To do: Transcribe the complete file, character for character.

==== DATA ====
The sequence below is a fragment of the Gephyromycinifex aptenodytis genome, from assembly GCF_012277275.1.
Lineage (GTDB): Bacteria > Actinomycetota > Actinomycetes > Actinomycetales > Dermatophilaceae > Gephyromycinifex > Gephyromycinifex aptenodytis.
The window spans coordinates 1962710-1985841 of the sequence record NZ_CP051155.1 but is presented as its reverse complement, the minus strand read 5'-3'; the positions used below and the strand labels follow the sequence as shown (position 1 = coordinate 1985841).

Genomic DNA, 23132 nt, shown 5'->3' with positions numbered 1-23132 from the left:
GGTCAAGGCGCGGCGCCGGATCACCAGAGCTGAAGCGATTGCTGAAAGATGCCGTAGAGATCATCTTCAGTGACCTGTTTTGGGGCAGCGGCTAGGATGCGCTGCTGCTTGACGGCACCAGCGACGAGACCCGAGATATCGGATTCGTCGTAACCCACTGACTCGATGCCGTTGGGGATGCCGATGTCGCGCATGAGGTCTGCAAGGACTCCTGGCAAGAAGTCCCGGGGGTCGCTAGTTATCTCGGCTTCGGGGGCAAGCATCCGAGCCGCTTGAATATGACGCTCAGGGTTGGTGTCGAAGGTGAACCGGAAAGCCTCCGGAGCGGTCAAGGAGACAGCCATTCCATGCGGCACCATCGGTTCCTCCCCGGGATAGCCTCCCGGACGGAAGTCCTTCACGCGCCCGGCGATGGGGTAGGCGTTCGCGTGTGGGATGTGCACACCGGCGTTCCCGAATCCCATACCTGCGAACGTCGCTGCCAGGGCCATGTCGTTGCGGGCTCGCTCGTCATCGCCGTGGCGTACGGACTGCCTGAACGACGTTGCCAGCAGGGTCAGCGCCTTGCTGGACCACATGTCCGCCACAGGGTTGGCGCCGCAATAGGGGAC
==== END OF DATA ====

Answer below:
The sequence below is a fragment of the Gephyromycinifex aptenodytis genome, from assembly GCF_012277275.1.
Lineage (GTDB): Bacteria > Actinomycetota > Actinomycetes > Actinomycetales > Dermatophilaceae > Gephyromycinifex > Gephyromycinifex aptenodytis.
The window spans coordinates 1962710-1985841 of the sequence record NZ_CP051155.1 but is presented as its reverse complement, the minus strand read 5'-3'; the positions used below and the strand labels follow the sequence as shown (position 1 = coordinate 1985841).

Genomic DNA, 23132 nt, shown 5'->3' with positions numbered 1-23132 from the left:
GGTCAAGGCGCGGCGCCGGATCACCAGAGCTGAAGCGATTGCTGAAAGATGCCGTAGAGATCATCTTCAGTGACCTGTTTTGGGGCAGCGGCTAGGATGCGCTGCTGCTTGACGGCACCAGCGACGAGACCCGAGATATCGGATTCGTCGTAACCCACTGACTCGATGCCGTTGGGGATGCCGATGTCGCGCATGAGGTCTGCAAGGACTCCTGGCAAGAAGTCCCGGGGGTCGCTAGTTATCTCGGCTTCGGGGGCAAGCATCCGAGCCGCTTGAATATGACGCTCAGGGTTGGTGTCGAAGGTGAACCGGAAAGCCTCCGGAGCGGTCAAGGAGACAGCCATTCCATGCGGCACCATCGGTTCCTCCCCGGGATAGCCTCCCGGACGGAAGTCCTTCACGCGCCCGGCGATGGGGTAGGCGTTCGCGTGTGGGATGTGCACACCGGCGTTCCCGAATCCCATACCTGCGAACGTCGCTGCCAGGGCCATGTCGTTGCGGGCTCGCTCGTCATCGCCGTGGCGTACGGACTGCCTGAACGACGTTGCCAGCAGGGTCAGCGCCTTGCTGGACCACATGTCCGCCACAGGGTTGGCGCCGCAATAGGGGAC